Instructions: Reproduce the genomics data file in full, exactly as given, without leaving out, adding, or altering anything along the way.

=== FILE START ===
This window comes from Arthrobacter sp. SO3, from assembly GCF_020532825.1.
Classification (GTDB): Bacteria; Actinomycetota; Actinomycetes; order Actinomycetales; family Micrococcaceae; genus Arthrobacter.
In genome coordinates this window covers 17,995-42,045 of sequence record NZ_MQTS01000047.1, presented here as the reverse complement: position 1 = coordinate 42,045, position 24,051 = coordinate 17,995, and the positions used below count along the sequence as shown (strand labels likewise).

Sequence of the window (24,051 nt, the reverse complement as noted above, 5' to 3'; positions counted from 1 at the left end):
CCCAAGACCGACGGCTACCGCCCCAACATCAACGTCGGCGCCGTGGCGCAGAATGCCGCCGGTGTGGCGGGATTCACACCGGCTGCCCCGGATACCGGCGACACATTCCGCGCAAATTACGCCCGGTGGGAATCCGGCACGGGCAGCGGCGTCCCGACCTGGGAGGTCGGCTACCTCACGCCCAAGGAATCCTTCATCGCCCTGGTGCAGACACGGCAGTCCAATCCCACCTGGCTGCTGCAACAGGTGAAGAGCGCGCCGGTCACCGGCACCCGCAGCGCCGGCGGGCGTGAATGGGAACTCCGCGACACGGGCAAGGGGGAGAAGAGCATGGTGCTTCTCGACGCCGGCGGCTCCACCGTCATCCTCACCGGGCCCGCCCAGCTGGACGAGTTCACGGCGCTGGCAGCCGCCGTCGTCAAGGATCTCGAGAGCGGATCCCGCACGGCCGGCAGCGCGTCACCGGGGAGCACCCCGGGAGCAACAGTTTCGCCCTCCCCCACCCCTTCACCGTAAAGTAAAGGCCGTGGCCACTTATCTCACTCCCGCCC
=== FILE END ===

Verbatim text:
This window comes from Arthrobacter sp. SO3, from assembly GCF_020532825.1.
Classification (GTDB): Bacteria; Actinomycetota; Actinomycetes; order Actinomycetales; family Micrococcaceae; genus Arthrobacter.
In genome coordinates this window covers 17,995-42,045 of sequence record NZ_MQTS01000047.1, presented here as the reverse complement: position 1 = coordinate 42,045, position 24,051 = coordinate 17,995, and the positions used below count along the sequence as shown (strand labels likewise).

Sequence of the window (24,051 nt, the reverse complement as noted above, 5' to 3'; positions counted from 1 at the left end):
CCCAAGACCGACGGCTACCGCCCCAACATCAACGTCGGCGCCGTGGCGCAGAATGCCGCCGGTGTGGCGGGATTCACACCGGCTGCCCCGGATACCGGCGACACATTCCGCGCAAATTACGCCCGGTGGGAATCCGGCACGGGCAGCGGCGTCCCGACCTGGGAGGTCGGCTACCTCACGCCCAAGGAATCCTTCATCGCCCTGGTGCAGACACGGCAGTCCAATCCCACCTGGCTGCTGCAACAGGTGAAGAGCGCGCCGGTCACCGGCACCCGCAGCGCCGGCGGGCGTGAATGGGAACTCCGCGACACGGGCAAGGGGGAGAAGAGCATGGTGCTTCTCGACGCCGGCGGCTCCACCGTCATCCTCACCGGGCCCGCCCAGCTGGACGAGTTCACGGCGCTGGCAGCCGCCGTCGTCAAGGATCTCGAGAGCGGATCCCGCACGGCCGGCAGCGCGTCACCGGGGAGCACCCCGGGAGCAACAGTTTCGCCCTCCCCCACCCCTTCACCGTAAAGTAAAGGCCGTGGCCACTTATCTCACTCCCGCCC